I'm pretty sure Heather allowed her buddy back in the car and that they got along rather well after that. But it's just one of those silly, stupid things you still have sitting there in your head generations later, knowing these two were going to be mothers someday. Oh, those kooky kids that graduated from the Class of '89!

So I go on my way down Hooper Avenue until it turns into Route 549 for where I jump onto Route 70 in Brick, for which I will take into Monmouth County until I can find my way toward downtown Manasquan. I had been to Manasquan High School a couple of times, but never to downtown Manasquan. Nightfall had come completely and I was parking in a diagonal spot facing the bank of shops on one side of Main Street. I honesty didn't know how many stores I had to walk around until I found it, but it turns out it was only three stores down. Great luck on my part.

I walk inside, introduce myself as that guy who asked about the Stetson hat and one of the ladies working the store went to the back. When she got back, she had this big box for which inside was the hat in question. I opened the box, took it out of its holding place and put it on my head. I looked at myself in the mirror of this beautiful hat and I said, "That's what I'm looking for!"

It cost me $34 with tax. Yeah, it was expensive then, but hell, I liked it so much that this hat was going to not only help in the photo, but was going to be in my possession for as long as I wanted it. After all, I bought it, I wore it! I got it home, put it on my bed and headed to work that night.

The picture was slated for Wednesday, December 7. I got the box with the hat in it, put it in my car and made the trip to nearby Toms River North. I had called Linda the previous night to confirm we were still going on with the picture. She said yes and that I'd meet her in the North trainer's room of Dan "Doc" Czarniewski.

I arrived about a half hour after school had let out on that day and inside were a couple of student-athletes getting ankles taken care of by Doc. I'd known Doc for quite sometime since I also knew his brother Rob, a longtime soccer coach at Toms River East. There sitting on a table waiting for myself and our photographer, Tom Spader, to arrive was Linda. She was dressed up for the occasion in a suit that was twice her 5-foot-6 size and a tie that looked like it took work to get on.

And as I go toward her, my eyes caught something below eye level that was moving. I looked down.

It was a dog ... it was Doc's dog, a beautiful, brown-haired, large creature that was just sitting on the floor behaving. The dog was going to be a part of the photo as well, suggested to me by Linda, who had some thoughts of her own in this particular picture.

We were going all out. I told Linda that we were to meet Mr. Spader over by the North field hockey field where the goals were still up. We took the walk through the parking lot and toward the field. Thankfully, not a whole lot of people were staring or even outside wondering what was going on.

Minutes later, Tom arrived. The photo shoot itself took about three to five minutes, but in the end, he snapped off two pictures that worked brilliantly. The first was of her wearing the sunglasses on. But for the sake of the All-County team and showing faces, we ultimately ran the picture of her in the outfit without the sunglasses, posing alongside the post with the dog on a leash as her protector.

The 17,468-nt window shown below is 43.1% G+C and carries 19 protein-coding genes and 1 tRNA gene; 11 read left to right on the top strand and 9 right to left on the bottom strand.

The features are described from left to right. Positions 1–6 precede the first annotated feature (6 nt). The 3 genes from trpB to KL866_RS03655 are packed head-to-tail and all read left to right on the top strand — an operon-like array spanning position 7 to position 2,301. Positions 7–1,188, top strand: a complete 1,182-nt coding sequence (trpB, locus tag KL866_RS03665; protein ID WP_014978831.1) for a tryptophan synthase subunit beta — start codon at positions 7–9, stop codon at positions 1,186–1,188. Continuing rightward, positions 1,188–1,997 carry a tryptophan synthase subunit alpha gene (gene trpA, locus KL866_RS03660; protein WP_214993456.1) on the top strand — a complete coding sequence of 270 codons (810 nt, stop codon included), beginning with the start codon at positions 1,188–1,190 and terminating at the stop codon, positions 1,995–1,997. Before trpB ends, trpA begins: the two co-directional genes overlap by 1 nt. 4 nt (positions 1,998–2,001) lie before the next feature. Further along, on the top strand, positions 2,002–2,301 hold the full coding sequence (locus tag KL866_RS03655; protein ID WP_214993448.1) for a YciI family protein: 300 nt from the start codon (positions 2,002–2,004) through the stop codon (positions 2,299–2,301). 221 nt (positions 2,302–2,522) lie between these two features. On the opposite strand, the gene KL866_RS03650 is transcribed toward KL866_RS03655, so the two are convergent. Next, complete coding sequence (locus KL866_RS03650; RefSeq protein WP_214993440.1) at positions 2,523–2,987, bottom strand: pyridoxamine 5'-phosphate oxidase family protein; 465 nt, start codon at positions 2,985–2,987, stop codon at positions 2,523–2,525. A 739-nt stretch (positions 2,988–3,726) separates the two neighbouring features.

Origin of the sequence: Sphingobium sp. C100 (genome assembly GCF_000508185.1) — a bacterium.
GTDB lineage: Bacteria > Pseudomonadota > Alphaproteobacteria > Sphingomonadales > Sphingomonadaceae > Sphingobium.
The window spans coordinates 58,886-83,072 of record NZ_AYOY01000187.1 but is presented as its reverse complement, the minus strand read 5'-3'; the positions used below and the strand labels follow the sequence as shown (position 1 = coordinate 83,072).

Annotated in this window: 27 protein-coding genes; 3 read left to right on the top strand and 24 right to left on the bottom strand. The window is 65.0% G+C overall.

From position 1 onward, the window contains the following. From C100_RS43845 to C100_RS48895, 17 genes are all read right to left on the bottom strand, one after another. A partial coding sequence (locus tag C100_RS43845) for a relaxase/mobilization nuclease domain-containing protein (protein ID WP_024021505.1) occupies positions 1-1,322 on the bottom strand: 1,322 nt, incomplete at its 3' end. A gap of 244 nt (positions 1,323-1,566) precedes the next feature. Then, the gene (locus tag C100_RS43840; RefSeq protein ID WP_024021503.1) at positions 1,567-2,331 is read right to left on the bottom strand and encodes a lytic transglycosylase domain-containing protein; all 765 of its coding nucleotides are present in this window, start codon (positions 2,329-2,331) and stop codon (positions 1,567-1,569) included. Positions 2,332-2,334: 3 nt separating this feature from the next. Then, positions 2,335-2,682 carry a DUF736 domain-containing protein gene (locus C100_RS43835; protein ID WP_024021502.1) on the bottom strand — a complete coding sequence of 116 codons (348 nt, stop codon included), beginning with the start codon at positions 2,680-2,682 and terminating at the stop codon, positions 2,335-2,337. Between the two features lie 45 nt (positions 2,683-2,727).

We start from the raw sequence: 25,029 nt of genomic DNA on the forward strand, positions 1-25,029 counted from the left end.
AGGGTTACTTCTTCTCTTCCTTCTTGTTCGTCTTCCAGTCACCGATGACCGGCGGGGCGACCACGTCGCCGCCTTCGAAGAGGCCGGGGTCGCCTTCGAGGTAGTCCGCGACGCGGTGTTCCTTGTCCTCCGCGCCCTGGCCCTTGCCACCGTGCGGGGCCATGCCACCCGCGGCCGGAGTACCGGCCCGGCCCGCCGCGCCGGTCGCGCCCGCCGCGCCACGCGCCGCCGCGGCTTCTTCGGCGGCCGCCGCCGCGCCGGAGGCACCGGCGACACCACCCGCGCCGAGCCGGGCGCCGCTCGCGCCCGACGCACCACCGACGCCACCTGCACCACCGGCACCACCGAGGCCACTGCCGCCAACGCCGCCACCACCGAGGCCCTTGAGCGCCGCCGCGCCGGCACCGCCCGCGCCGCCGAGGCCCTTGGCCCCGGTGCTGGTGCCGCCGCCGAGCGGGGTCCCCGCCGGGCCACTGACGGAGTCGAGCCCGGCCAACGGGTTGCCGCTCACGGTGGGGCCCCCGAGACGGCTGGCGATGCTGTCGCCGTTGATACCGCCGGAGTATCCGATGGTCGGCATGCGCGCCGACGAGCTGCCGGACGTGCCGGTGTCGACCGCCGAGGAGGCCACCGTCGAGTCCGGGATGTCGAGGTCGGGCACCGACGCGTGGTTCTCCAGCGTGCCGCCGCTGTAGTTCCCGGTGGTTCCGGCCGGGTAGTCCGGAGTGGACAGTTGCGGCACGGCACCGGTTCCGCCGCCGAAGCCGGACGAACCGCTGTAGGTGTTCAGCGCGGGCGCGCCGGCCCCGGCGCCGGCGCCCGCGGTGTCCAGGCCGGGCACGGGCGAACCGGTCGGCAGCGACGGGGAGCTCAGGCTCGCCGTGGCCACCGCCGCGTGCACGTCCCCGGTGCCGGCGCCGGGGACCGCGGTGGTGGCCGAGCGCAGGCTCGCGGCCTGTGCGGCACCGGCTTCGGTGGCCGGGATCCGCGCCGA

I wish we had run the picture of her with the sunglasses because it fit perfectly to the whole Blues Brothers theme that I had in mind. But in many cases, you never think everything out perfectly.

Once the pictures were snapped, Linda asked our photographer if she could get the negatives for the picture for which he said he would.

The All-County field hockey story came out on Sunday, December 11, 1988, and there was that picture of Linda Kurtyka dressed up like a Blues Brother in front of the cage and the dog facing away from the camera. By the way, the picture with the sunglasses on has the dog facing the camera completely.

Too bad you have to show faces for these type of stories. But one thing did stand out in both stories -- that Linda Kurtyka smile.

The next Wednesday, Linda told me she had to be at Toms River East for some sort of event, so I told her I was taking my sister somewhere with me and that I'd meet her over at the school with the negatives. I parked next to her car and she got out. And nonchalantly, I kiddingly struck up a conversation line that would indicate we'd known each other for years.

"Hey there! I got your birthday gift right here," I started. "Here are the negatives. Thanks for the good time!"

Whether I caught her off guard I don't know, but she snapped right back, "Oh, you wish!"

Three months later on Friday, March 17, 1989, I was invited back to the Kurtyka household to do an in-depth, long interview with her as part of a feature story I wrote on her and her soccer and field hockey years at North. (I did the same thing exactly three weeks later in interviewing another talented Class of '89 senior in Central Regional High School softball standout Kelly McGowan.) I spent two good hours with her as she was preparing for her final season at Toms River North before heading to North Carolina State and play for the Wolfpack on scholarship.

In those four years, I got to watch someone grow from a shy girl with a pretty smile to this beautiful, talented and mature young lady ... and yeah, the same smile.

When I looked back on this particular "feature" picture years later, there were so many young ladies, especially in that particular Class of 1989, I could have used to do this particular Blues Brother-style picture.

But no one had that "thing" more than Linda Kurtyka did.

Why? She had style. She had that smile. And she was bad-ass, but mature enough to keep it on a playing field. If she put her mind to it, I believed Linda Kurtyka could succeed in whatever she wanted to do. And she's doing that and being creative in her line of work in Southern California these days.

Of all the young ladies I ever covered in my 30-plus year career, Linda Kurtyka will always be my favorite.

She made it easy for a 22-year-old journalist with creative juices to allow an idea or two to happen.

Oh, and I still have the hat all these years later.